Creative industry policies discussed at global competitiveness summit

Global competitiveness specialists from around the world gathered in Seoul to discuss their policies to promote the creative industries at the joint 2013 World Competitiveness Summit and Global Federation of Competitiveness Councils (GFCC) Annual Meeting on November 21 and 22. At the summit, titled “Enhancing Sustainable Prosperity Through Creativity and Innovation,” the participants talked about their creative industry policies, the convergence of different industries, how to create shared value and women’s role in the creative industries.

In a video message delivered on November 21, President Park Geun-hye said, “Korea is now developing a creative economy whose growth will be driven by creativity and innovation. The creative industries can not only help Korea leap forward again but can also contribute to the sustainable prosperity of the world's economy and to the happiness of humankind.”

“It is very important to properly evaluate the current situation in order to increase competitiveness,” said Vice Minister of Strategy and Finance Choo Kyung-ho. “There is a need for indexes that can reflect economic and social conditions of various countries rather than focusing on rank in order to overcome the limitations of existing competitiveness indexes.”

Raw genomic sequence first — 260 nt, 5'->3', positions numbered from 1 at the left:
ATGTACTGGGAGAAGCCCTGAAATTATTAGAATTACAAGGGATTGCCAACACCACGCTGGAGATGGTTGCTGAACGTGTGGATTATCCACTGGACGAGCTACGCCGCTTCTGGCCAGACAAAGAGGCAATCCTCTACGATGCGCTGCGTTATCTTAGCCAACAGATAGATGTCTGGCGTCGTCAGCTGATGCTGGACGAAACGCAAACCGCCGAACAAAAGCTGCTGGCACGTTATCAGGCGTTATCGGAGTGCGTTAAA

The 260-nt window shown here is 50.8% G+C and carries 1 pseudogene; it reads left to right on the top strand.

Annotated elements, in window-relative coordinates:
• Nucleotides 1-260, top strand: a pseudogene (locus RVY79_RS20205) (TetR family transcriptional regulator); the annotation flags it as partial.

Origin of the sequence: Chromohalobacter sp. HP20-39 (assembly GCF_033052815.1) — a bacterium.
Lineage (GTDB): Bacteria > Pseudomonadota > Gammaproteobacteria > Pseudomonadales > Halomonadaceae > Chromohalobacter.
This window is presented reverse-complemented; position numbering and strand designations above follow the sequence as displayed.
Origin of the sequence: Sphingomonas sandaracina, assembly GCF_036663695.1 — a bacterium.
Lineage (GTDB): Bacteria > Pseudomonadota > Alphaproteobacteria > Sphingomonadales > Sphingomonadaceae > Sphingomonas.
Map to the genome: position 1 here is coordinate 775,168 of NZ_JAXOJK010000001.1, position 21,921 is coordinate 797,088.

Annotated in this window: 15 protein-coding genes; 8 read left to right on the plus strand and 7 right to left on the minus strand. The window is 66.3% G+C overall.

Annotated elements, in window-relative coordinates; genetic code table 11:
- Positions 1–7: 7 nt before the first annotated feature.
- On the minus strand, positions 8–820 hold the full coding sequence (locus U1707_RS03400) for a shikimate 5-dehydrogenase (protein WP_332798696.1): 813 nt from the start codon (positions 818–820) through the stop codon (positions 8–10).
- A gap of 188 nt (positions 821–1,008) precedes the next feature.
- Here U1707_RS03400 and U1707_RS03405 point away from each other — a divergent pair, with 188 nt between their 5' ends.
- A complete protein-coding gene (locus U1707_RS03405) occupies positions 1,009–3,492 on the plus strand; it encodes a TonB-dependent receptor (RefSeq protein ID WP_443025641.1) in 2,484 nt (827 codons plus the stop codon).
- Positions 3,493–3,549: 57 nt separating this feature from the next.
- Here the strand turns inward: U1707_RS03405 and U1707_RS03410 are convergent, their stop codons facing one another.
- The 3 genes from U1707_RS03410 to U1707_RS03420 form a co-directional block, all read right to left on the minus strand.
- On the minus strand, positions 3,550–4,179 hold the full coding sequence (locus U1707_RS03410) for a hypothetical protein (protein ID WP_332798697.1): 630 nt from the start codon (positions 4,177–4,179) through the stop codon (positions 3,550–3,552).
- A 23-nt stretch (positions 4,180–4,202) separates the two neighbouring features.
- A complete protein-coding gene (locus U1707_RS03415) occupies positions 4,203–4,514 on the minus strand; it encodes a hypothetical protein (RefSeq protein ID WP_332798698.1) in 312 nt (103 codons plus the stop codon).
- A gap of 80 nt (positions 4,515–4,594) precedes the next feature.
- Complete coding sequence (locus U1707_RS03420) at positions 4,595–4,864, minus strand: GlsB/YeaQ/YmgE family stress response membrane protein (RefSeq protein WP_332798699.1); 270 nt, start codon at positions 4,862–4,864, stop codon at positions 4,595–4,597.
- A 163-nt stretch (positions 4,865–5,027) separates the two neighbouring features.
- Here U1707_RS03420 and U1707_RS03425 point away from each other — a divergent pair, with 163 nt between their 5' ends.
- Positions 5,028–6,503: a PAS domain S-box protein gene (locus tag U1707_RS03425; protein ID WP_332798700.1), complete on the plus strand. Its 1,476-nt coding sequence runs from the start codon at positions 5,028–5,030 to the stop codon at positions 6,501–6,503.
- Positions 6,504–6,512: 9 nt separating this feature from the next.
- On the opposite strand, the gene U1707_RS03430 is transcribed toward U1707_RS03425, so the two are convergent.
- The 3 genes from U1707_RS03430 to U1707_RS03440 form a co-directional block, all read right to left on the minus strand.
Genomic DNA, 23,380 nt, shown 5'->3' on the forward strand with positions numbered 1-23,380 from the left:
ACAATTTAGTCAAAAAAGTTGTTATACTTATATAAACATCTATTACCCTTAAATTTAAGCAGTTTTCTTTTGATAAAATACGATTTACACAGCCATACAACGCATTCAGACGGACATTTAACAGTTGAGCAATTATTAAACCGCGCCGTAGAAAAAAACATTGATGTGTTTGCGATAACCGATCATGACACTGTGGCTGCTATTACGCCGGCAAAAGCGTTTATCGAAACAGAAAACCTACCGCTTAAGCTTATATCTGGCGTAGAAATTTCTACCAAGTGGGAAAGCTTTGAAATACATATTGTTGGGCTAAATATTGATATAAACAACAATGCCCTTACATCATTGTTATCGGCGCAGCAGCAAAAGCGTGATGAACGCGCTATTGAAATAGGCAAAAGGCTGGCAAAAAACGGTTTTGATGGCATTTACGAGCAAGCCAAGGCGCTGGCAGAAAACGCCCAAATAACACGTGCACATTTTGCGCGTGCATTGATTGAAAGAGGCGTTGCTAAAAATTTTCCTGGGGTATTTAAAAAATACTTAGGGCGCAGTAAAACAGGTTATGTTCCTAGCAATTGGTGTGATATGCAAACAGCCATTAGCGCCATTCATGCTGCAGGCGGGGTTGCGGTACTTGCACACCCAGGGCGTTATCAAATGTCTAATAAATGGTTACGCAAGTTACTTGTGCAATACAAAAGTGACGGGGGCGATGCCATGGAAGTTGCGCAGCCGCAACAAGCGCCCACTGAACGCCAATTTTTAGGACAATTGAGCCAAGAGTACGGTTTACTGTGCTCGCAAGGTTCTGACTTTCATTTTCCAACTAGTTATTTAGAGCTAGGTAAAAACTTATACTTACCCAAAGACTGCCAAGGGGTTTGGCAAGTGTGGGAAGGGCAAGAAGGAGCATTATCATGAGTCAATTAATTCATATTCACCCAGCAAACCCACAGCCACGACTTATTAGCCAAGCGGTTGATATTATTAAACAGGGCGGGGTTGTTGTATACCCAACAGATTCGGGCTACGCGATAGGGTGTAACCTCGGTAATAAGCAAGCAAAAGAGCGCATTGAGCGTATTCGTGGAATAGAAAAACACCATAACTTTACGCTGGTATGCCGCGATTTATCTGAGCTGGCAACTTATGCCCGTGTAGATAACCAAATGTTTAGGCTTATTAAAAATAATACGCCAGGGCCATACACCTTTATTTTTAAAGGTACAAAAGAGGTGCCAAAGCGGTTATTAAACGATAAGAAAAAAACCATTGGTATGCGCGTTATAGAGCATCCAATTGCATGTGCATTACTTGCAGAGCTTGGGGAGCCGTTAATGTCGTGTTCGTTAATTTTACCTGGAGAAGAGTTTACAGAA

Explaining the shifts underway in the world’s economic paradigm, GFCC Chairman Charles O. Holiday Jr. said, “Climate change has accelerated much more than expected but there are lower-cost renewable energies available.”

“With the use of technology, education takes on a totally different form,” he added.

Edna dos Santos-Duisenberg, former policy advisor on the creative economy and development at the U.N. Institute for Training and Research (UNITAR), said the world’s economy has not yet fully recovered and that we need to deal with shifts in economic models and competitiveness.

“Creativity, knowledge and access to information are driving economic growth, jobs, innovation and social cohesion,” she said. “We need to review fiscal policies, especially taxation measures, for information and communications technology (ICT) and creative sectors, and make it easier to use the financial and technical resources needed to create content.”

After the speeches, there were four sesssions to discuss the creative industries. The first session dealt with the creative industry policies of each country. The second was about convergence of different industries. The third hosted a discussion about creating shared values by connecting corporate profit and social contribution. The fourth session touched upon women’s role in creative industries.

“There is a need for a shift in economic paradigm to make the continuous creation of businesses and jobs possible,” said Vice Minister of Science, ICT and Future Planning Yoon Jong-lok. “Using science and ICT, we need to create new industries by combining currently separate industries.”

“The essence of a creative economy is tapping an unutilized female workforce,” said Minister of Gender Equality and Family Cho Yoonsun. “To achieve a national employment rate of 70 percent, there need to be policies that enable women to maintain a work-life balance.”

Saadia Zahidi, head of human capital at the World Economic Forum (WEF), said that over time, a nation’s competitiveness will depend significantly on whether and how it develops and utilizes female talent.

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